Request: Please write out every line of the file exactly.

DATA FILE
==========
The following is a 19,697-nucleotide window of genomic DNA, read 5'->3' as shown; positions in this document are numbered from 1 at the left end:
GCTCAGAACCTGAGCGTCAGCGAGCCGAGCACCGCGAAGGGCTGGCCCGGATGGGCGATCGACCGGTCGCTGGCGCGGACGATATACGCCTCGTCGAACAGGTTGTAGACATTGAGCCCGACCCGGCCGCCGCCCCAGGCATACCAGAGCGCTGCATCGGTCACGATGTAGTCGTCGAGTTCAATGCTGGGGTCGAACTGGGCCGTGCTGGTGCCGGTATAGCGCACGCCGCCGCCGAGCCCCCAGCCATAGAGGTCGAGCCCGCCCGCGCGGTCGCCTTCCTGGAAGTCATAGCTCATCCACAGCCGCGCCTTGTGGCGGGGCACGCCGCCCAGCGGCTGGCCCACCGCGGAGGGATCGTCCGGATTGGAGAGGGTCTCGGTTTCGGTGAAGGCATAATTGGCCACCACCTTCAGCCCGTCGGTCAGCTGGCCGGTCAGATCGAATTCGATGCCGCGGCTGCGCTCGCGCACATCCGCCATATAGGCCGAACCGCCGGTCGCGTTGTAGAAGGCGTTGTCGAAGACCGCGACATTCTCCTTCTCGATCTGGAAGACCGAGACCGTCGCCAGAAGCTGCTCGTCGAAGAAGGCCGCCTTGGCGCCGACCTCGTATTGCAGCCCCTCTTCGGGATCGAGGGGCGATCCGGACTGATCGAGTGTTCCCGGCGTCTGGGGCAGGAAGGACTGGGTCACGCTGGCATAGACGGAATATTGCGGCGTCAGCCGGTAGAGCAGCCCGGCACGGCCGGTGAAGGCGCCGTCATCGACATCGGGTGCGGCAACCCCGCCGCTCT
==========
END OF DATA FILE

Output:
The following is a 19,697-nucleotide window of genomic DNA, read 5'->3' as shown; positions in this document are numbered from 1 at the left end:
GCTCAGAACCTGAGCGTCAGCGAGCCGAGCACCGCGAAGGGCTGGCCCGGATGGGCGATCGACCGGTCGCTGGCGCGGACGATATACGCCTCGTCGAACAGGTTGTAGACATTGAGCCCGACCCGGCCGCCGCCCCAGGCATACCAGAGCGCTGCATCGGTCACGATGTAGTCGTCGAGTTCAATGCTGGGGTCGAACTGGGCCGTGCTGGTGCCGGTATAGCGCACGCCGCCGCCGAGCCCCCAGCCATAGAGGTCGAGCCCGCCCGCGCGGTCGCCTTCCTGGAAGTCATAGCTCATCCACAGCCGCGCCTTGTGGCGGGGCACGCCGCCCAGCGGCTGGCCCACCGCGGAGGGATCGTCCGGATTGGAGAGGGTCTCGGTTTCGGTGAAGGCATAATTGGCCACCACCTTCAGCCCGTCGGTCAGCTGGCCGGTCAGATCGAATTCGATGCCGCGGCTGCGCTCGCGCACATCCGCCATATAGGCCGAACCGCCGGTCGCGTTGTAGAAGGCGTTGTCGAAGACCGCGACATTCTCCTTCTCGATCTGGAAGACCGAGACCGTCGCCAGAAGCTGCTCGTCGAAGAAGGCCGCCTTGGCGCCGACCTCGTATTGCAGCCCCTCTTCGGGATCGAGGGGCGATCCGGACTGATCGAGTGTTCCCGGCGTCTGGGGCAGGAAGGACTGGGTCACGCTGGCATAGACGGAATATTGCGGCGTCAGCCGGTAGAGCAGCCCGGCACGGCCGGTGAAGGCGCCGTCATCGACATCGGGTGCGGCAACCCCGCCGCTCT